As of 2013, there are many languages spoken both in Australia and New Zealand. Having a history dating as far as the 18th century, both countries constitute the Austral realm. Within its many aspects, one of the most notorious is its language. Known by the humorous effect some of its sentences and words provoke in people, the language of the Austral realm has helped shape the identity of Australia as well as New Zealand and has become an essential spectrum of their culture.
In spite of its variations and the reasons behind its current status, this research paper will be focusing upon the four main languages of the Austral realm: English, New Zealand’s and Australia’s sign language, Australian Indigenous language and the Maori language in New Zealand. Each language has impacted the Austral realm in its own way and will be viewed both individually and in comparison within the realm’s two states. English’s history, what constitutes the signs in New Zealand’s sign language, Australian accent… all of them are part of a culture both beautiful and unique and should, therefore, be treated with the same care as one would treat any relic.
The Austral realm’s languages are viewed by its people as more than only an idiom. Its evolution throughout decades of history has transformed both Australia and New Zealand into a unique society, filled with a mixture of words and idioms such as “go for a burn” and “dog’s breakfast,” both of which exemplifies some of the reasons of the worldwide attention to the countries and their other offerings, also opening space for tourism and a place in the map. Furthermore, the many accents found in Australia and New Zealand have established the countries cultural landscape and given their populations a high sense of pride.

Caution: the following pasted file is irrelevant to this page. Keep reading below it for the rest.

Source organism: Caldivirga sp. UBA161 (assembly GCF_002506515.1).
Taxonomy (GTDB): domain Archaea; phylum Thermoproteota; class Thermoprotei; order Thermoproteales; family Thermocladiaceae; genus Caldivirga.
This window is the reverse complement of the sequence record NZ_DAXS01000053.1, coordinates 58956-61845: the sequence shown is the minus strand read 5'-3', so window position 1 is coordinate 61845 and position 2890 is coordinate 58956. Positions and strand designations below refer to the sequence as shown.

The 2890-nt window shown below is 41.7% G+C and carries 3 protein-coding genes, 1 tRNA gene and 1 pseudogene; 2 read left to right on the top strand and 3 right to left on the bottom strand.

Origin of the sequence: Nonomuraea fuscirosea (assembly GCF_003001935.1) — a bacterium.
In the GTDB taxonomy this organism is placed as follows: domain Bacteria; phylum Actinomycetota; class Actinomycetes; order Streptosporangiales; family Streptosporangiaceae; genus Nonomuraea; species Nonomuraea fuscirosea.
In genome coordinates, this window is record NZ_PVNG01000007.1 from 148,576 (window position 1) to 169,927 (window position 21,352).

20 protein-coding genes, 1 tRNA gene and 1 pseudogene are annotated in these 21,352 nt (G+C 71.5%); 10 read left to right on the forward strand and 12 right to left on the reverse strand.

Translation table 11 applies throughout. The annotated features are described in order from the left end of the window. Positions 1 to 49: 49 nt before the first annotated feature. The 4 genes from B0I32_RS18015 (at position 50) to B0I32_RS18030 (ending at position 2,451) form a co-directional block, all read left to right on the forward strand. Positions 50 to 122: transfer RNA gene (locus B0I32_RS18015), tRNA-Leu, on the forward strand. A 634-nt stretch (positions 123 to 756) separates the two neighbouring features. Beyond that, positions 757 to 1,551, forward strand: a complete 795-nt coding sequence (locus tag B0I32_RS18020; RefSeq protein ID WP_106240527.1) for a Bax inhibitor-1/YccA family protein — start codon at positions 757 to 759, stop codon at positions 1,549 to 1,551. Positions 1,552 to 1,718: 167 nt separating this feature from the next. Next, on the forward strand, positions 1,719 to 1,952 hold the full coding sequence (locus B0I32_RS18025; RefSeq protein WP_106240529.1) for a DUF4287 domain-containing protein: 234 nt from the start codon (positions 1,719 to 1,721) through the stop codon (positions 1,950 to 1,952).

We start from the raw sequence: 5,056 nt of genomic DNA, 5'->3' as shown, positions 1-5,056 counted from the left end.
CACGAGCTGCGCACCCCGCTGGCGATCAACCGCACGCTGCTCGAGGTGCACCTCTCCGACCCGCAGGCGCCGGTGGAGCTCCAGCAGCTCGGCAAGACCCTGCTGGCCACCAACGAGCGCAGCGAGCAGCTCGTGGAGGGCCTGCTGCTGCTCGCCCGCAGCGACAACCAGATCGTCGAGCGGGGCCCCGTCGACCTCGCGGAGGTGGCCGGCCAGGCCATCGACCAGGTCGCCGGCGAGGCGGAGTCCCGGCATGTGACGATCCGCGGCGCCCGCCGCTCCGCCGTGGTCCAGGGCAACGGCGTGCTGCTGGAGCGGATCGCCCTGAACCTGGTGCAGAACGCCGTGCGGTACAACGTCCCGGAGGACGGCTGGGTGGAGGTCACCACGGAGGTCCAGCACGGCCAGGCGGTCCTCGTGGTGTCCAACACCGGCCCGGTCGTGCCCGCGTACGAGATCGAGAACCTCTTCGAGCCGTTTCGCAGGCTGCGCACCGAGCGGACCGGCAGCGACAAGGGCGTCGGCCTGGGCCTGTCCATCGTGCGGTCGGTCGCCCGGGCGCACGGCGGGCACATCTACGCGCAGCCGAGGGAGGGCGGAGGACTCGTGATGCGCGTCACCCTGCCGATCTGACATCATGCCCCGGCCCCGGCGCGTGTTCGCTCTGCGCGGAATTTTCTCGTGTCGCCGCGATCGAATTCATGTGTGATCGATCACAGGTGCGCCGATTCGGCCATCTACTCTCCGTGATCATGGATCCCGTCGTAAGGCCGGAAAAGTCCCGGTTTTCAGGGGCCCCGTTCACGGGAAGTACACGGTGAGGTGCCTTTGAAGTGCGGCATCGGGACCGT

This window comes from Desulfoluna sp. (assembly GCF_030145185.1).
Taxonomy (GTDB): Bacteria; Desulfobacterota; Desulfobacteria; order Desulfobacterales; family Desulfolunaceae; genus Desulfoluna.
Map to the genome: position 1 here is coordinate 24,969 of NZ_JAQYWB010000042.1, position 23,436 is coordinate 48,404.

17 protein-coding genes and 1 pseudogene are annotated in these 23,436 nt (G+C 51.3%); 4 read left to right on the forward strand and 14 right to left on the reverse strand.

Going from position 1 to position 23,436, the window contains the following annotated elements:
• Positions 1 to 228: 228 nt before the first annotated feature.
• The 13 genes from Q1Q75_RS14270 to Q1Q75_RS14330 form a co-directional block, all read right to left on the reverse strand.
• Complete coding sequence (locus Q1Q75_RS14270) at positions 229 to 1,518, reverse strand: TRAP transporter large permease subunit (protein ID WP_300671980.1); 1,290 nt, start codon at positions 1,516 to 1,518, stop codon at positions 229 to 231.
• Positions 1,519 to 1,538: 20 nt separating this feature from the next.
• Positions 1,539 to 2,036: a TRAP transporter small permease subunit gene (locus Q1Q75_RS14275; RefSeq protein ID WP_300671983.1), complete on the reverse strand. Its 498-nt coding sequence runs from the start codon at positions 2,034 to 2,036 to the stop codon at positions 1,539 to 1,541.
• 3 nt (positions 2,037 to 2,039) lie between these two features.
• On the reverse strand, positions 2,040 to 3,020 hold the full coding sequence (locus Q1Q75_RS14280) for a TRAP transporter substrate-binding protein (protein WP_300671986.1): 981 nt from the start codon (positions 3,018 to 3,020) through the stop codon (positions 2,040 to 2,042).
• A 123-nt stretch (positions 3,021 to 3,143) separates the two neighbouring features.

Australia’s Indigenous Language & English
Australia’s Indigenous languages and English started their interaction when the European invasion and future colonization began in 1778, but given a lack of documentation due to resources at the time, information on their background is gathered across different periods of time. Because of the contact with a very different civilization, the Australian tribes lost most of its language throughout the years, but database shows that the native habitants of mainland Australia spoke about 240 or 250 languages, and almost all of these languages had a number of dialects of their own and were associated with the different tribes. Some of which, however, were documented by a short list of words only. The “disappearance” of Indigenous languages began because natives started borrowing words from the newcomers and also the spread of diseases brought by colonizers killed entire tribes and, with them, their dialects.
Nowadays, 145 Indigenous languages are still spoken in Australia, but 110 of them are endangered as English is the main spoken language and only 18% of people speak a language other than English at home. Giving space to English domination, a strong and distinctive accent...